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About The Oregon daily journal. (Portland, Or.) 1902-1972 | View Entire Issue (Oct. 29, 1914)
THE OREGON DAILY JOURNAL, PORTLAND. THURSDAY EVENING.' OCTOBER 29. 1914. v
WOMEN OF DALLAS
r MEET CHAMBERLAIN; 1
T TO ARMORY
CWilson Club in Marching Or-
der1 Give Unusual .Recep
tion to the Senator.
K" ' -. :
j CROWD HEARS SPEECH
' i '
J I fpukir Warns Against Calumnies and
VeUa Sow Or.gonlan Helped Block
the Klvers and Harbors BUI.
By a Staff Correspondent,
r pallaa. Or., Oct. -29 The pretty llt
tU city of Dallas, nestled In the foot
bills of the Coast range, gave to Sen
ator George K. Chamberlain last night
em of the warmest welcomed he has
I yet received 1n bis present campaign
.1 . .j . i . v. ww t .t ww a n m a
. .. - . . . . . . . . f v a i.njitnir mnnev on real estate
M vol only rrom une men oi me cny, uui i " ' . ,
more unfairly. When I was working
on the rivers and harbors bill that
paper fought the measure tooth and
nail, although In its heart It wanted
money for the improvement of the
Columbia, Willamette and other Ore
gon streams. Yet it would defeat the
whole measure to Injure me. People In
J the east were led to believe this paper
i reflected the sentiment of the people
Oregonian Blocks Appropriations.
"When I would go to other senators
and beseech their favorable considera
tion of items dear to Oregon they
would pull an editorial from the Ore
gonlan from their pockets attacking
the rivers and harbors bill and then
ask me why1 I should ask them for
anything when the leading paper of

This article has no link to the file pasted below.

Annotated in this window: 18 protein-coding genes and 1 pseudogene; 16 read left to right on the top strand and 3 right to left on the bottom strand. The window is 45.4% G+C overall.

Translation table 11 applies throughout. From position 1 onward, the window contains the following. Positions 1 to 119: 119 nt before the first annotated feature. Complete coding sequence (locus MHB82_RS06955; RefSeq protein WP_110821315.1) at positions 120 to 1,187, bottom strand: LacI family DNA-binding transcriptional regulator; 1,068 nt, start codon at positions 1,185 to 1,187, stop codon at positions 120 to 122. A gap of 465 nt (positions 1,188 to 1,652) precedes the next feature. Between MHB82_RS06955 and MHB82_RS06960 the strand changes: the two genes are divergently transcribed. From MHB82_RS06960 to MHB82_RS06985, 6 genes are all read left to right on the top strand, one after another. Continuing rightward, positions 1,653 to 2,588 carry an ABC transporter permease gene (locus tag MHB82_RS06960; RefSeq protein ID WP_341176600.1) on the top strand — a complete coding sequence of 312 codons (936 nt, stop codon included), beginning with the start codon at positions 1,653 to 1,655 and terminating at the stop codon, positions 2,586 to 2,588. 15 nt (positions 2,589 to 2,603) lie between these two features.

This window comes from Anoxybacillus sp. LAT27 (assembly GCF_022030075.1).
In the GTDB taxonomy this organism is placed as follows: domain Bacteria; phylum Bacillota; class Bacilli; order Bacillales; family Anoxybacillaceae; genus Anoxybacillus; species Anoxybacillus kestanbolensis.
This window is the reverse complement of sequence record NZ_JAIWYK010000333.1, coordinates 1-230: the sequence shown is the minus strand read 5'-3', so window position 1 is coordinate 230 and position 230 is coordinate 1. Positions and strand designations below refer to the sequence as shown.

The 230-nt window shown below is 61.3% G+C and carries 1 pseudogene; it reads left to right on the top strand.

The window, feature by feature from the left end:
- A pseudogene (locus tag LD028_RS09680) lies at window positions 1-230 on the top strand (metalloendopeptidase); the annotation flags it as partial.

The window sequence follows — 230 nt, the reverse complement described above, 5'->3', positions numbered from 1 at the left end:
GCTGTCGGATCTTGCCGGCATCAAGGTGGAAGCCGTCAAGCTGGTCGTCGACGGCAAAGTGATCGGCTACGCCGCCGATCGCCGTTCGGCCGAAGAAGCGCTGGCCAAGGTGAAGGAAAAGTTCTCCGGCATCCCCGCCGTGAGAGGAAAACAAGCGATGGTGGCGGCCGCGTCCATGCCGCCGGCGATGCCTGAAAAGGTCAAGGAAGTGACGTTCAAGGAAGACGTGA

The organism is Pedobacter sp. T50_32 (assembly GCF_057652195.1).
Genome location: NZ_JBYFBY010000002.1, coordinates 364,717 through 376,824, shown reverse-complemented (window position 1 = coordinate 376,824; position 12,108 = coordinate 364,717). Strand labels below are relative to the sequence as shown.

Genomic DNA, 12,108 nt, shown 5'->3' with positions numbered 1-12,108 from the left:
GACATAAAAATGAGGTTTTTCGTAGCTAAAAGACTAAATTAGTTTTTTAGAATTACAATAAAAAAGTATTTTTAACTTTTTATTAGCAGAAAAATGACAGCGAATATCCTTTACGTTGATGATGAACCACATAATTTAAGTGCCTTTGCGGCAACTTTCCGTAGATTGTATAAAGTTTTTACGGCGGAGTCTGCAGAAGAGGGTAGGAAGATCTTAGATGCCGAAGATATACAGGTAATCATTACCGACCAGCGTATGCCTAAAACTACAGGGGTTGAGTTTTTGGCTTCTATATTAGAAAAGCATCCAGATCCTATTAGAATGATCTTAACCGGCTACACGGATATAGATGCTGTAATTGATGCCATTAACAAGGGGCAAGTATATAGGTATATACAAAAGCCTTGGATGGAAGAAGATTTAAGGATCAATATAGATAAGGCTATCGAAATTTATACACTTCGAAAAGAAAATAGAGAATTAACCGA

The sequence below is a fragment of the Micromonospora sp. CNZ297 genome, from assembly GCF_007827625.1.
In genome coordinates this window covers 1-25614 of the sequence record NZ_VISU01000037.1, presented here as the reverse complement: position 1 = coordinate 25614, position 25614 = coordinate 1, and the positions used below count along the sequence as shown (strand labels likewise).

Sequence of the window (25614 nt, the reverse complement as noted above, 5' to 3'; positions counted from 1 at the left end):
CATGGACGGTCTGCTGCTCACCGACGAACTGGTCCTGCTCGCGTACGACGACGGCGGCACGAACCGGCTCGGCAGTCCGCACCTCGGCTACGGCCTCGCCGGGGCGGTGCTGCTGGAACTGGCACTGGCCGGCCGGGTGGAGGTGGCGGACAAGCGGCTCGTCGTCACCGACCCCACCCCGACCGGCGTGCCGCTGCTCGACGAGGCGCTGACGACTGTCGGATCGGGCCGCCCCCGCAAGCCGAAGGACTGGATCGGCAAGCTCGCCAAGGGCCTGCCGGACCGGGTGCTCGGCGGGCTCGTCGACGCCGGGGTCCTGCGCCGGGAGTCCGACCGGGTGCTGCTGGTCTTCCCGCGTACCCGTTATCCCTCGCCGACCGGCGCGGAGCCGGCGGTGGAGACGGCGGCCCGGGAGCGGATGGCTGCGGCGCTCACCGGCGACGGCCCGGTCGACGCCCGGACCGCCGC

my state, so-called, was opposing the
In his discussion of administration
measures Senator Chamberlain de
scribed In detail the currency act and
termed it a party but not a partizan
measure as it was supported in con
gress by men of all shades of political
opinion. He quoted A. L. Mills, presi
dent of the First National bank of
Portland, a Republican, as saying that
the new system would serve as an ef
fective check on panics. "My op
ponent," said Senator Chamberlain,
"mv th nniiripR of the president
should be reversed. This is one of
them, having among its features the
establishment of a reserve system and
atithorlclng the redlscountlng of notes.
i; ww .w. , -,.11
! ' Sharing with the men the reception
i f the senator Jn this city was the
i "Wilson club, an organization of Demo-
j eratlc women, 60 strong, pledged to
the policies of Woodrow Wilson and
devoted to th candidacy of George E.
t Chamberlain for United Statea sena-
tor. . .
; j;. .) Welcome of Women's Club.
' Headed by their president, Mrs. M.
Boyd, wife of the editor of the Polk
i Count r Itemlzer. they marched, two
i by two, to tho New Scott hotel before
!' the (neetlng to meet the senator at an
;; Informal reception in the hotel par
ij .lor a. Each wore a tiny American flag
; 'and each pronounced herself to be "a
ij Chamberlain woman."
: 1 Without, the town band played rag
j time and stirring marches; scores of.
V people lined the street along the
I courthouse square, and the hotel lobby
was packed. It was a gala occasion.
;. It was Chamberlain night.
i ' . And then, preceded by the band, the
.1 Women of the Wilson club formed In